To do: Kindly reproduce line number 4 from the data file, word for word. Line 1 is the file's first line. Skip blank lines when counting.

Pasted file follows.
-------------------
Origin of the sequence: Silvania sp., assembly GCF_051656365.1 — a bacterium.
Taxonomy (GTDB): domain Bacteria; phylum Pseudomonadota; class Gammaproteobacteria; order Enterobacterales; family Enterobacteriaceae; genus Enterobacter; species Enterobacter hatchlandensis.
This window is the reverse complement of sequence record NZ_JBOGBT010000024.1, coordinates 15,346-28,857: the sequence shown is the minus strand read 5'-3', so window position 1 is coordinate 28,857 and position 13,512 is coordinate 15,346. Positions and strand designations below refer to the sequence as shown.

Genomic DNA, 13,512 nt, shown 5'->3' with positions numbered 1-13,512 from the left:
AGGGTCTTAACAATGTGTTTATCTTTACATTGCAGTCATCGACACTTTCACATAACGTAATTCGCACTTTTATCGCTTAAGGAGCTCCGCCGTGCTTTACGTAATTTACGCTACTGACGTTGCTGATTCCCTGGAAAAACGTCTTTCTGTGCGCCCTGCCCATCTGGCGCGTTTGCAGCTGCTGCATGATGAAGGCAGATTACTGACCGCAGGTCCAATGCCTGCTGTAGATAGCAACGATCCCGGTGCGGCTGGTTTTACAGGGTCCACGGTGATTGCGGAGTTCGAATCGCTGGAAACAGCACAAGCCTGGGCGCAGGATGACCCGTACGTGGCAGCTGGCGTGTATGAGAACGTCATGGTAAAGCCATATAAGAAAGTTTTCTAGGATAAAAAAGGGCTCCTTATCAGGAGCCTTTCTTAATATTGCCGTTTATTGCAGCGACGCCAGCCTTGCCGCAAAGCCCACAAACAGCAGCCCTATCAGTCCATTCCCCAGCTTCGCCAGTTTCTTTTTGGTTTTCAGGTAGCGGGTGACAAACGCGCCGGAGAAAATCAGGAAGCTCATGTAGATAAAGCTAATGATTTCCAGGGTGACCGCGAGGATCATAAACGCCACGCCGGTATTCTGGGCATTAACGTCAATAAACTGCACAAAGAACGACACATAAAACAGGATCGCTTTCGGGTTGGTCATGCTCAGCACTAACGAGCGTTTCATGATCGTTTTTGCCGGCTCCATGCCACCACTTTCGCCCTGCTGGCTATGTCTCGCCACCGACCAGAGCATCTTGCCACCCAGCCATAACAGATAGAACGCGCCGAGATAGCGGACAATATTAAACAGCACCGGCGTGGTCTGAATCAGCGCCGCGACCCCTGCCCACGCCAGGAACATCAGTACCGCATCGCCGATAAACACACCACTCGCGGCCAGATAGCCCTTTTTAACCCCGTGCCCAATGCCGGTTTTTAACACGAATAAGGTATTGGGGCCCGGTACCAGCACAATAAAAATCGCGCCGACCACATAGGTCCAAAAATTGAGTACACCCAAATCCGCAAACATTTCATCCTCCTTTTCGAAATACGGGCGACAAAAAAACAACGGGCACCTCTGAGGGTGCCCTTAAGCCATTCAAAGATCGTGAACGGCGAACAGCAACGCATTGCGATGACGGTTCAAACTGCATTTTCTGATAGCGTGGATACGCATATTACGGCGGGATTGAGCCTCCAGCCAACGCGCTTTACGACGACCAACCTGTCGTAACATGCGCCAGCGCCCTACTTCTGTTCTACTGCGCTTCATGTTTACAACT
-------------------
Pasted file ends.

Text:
Genomic DNA, 13,512 nt, shown 5'->3' with positions numbered 1-13,512 from the left: